WWII pilot Elaine Harmon will finally be laid to rest at Arlington

WASP pilot Elaine Danforth Harmon (R) greets guests during a Congressional Gold Medal ceremony at the US Capitol on March 10, 2010 in Washington, DC. The ceremony was held to honor the Women Air Force Service Pilots (WASP) of WWII. (Photo by Mark Wilson/Getty Images)

WASP pilot Elaine Danforth Harmon (R) greets guests during a Congressional Gold Medal ceremony at the US Capitol on March 10, 2010 in Washington, DC. The ceremony was held to honor the Women Air Force Service Pilots (WASP) of WWII. (Photo by Mark Wilson/Getty Images)

ARLINGTON, Va. — It took an act of Congress, but World War II pilot Elaine Harmon is finally being laid to rest at Arlington National Cemetery.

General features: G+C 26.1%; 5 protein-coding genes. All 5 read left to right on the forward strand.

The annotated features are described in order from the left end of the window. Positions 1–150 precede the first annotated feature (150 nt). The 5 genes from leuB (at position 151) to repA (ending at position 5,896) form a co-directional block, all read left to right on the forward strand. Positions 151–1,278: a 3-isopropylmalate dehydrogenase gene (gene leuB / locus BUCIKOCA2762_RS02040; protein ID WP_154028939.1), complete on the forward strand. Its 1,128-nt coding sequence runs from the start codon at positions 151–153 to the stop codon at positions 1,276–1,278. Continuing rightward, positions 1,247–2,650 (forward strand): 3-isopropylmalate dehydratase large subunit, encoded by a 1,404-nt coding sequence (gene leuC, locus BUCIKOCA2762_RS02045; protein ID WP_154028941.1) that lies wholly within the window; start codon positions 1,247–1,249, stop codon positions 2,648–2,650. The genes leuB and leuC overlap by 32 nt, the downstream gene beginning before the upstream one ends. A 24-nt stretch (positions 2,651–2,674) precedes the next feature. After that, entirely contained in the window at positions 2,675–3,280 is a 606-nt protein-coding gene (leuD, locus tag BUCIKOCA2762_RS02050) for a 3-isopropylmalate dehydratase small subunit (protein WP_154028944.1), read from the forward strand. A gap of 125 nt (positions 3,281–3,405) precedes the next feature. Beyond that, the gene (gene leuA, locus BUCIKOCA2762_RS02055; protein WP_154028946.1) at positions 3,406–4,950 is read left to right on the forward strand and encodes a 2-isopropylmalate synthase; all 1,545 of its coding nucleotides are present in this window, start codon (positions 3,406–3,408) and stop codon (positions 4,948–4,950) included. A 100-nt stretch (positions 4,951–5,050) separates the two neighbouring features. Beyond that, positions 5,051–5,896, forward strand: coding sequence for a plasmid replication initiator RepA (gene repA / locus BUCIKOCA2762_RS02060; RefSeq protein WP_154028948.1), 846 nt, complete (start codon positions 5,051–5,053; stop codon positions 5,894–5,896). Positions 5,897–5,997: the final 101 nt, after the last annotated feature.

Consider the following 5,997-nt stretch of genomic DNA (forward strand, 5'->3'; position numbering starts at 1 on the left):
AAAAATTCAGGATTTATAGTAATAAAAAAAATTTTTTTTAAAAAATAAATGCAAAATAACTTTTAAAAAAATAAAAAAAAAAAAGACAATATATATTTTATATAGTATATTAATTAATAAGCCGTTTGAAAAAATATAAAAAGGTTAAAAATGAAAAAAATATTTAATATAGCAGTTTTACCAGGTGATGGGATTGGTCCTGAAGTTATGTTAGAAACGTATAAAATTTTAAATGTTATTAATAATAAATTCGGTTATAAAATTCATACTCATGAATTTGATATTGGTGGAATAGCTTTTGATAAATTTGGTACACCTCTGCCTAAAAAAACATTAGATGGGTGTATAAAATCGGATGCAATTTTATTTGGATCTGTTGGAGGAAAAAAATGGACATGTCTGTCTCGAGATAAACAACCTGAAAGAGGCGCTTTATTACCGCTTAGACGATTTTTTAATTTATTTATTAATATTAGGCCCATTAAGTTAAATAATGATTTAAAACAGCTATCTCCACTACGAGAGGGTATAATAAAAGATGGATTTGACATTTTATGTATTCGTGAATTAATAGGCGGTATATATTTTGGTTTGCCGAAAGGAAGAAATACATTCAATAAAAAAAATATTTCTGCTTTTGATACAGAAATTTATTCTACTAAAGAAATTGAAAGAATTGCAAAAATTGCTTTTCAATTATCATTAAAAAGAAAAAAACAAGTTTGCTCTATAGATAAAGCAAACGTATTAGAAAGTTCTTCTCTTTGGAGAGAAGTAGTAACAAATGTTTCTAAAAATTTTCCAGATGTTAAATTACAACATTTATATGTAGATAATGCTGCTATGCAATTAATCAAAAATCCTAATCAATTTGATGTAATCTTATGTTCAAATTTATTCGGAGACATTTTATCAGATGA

Harmon died last year at age 95. She was one of the Women Airforce Service Pilots (WASP), a group of women who flew military aircraft during World War II so that men were freed up for combat missions.

The women were not granted military status at the time they served, but received retroactive status as veterans in 1977. Last year, Army officials concerned about limited space at the cemetery ruled WASPs ineligible for inclusion at Arlington.

Harmon’s family fought the rule, and in May, President Barack Obama signed legislation allowing WASPs in Arlington.

On Wednesday, Harmon’s ashes will be inurned at a funeral service with military honors.